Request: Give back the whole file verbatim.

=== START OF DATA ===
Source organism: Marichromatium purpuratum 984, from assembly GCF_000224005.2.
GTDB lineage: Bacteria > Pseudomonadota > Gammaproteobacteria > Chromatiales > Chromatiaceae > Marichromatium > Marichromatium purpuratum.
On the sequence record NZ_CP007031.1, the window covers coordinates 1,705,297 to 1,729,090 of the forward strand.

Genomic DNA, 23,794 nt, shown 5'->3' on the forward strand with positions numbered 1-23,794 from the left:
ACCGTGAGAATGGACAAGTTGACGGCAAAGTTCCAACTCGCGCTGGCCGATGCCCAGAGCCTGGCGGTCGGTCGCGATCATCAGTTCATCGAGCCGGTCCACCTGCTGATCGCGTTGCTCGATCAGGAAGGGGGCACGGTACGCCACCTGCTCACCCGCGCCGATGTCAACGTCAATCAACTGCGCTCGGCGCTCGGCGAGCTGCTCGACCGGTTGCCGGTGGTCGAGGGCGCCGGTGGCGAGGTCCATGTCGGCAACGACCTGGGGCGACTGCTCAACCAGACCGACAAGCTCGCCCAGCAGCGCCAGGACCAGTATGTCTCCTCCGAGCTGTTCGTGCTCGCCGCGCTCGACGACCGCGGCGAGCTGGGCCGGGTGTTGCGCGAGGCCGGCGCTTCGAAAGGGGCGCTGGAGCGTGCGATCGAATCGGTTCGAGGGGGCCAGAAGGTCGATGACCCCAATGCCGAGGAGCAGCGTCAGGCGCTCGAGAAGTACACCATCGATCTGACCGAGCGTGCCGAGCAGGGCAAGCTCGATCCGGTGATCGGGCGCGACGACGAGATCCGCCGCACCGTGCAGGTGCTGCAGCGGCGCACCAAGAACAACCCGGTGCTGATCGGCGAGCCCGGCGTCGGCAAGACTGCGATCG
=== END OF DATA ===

Source organism: Marichromatium purpuratum 984, from assembly GCF_000224005.2.
GTDB lineage: Bacteria > Pseudomonadota > Gammaproteobacteria > Chromatiales > Chromatiaceae > Marichromatium > Marichromatium purpuratum.
On the sequence record NZ_CP007031.1, the window covers coordinates 1,705,297 to 1,729,090 of the forward strand.

Genomic DNA, 23,794 nt, shown 5'->3' on the forward strand with positions numbered 1-23,794 from the left:
ACCGTGAGAATGGACAAGTTGACGGCAAAGTTCCAACTCGCGCTGGCCGATGCCCAGAGCCTGGCGGTCGGTCGCGATCATCAGTTCATCGAGCCGGTCCACCTGCTGATCGCGTTGCTCGATCAGGAAGGGGGCACGGTACGCCACCTGCTCACCCGCGCCGATGTCAACGTCAATCAACTGCGCTCGGCGCTCGGCGAGCTGCTCGACCGGTTGCCGGTGGTCGAGGGCGCCGGTGGCGAGGTCCATGTCGGCAACGACCTGGGGCGACTGCTCAACCAGACCGACAAGCTCGCCCAGCAGCGCCAGGACCAGTATGTCTCCTCCGAGCTGTTCGTGCTCGCCGCGCTCGACGACCGCGGCGAGCTGGGCCGGGTGTTGCGCGAGGCCGGCGCTTCGAAAGGGGCGCTGGAGCGTGCGATCGAATCGGTTCGAGGGGGCCAGAAGGTCGATGACCCCAATGCCGAGGAGCAGCGTCAGGCGCTCGAGAAGTACACCATCGATCTGACCGAGCGTGCCGAGCAGGGCAAGCTCGATCCGGTGATCGGGCGCGACGACGAGATCCGCCGCACCGTGCAGGTGCTGCAGCGGCGCACCAAGAACAACCCGGTGCTGATCGGCGAGCCCGGCGTCGGCAAGACTGCGATCG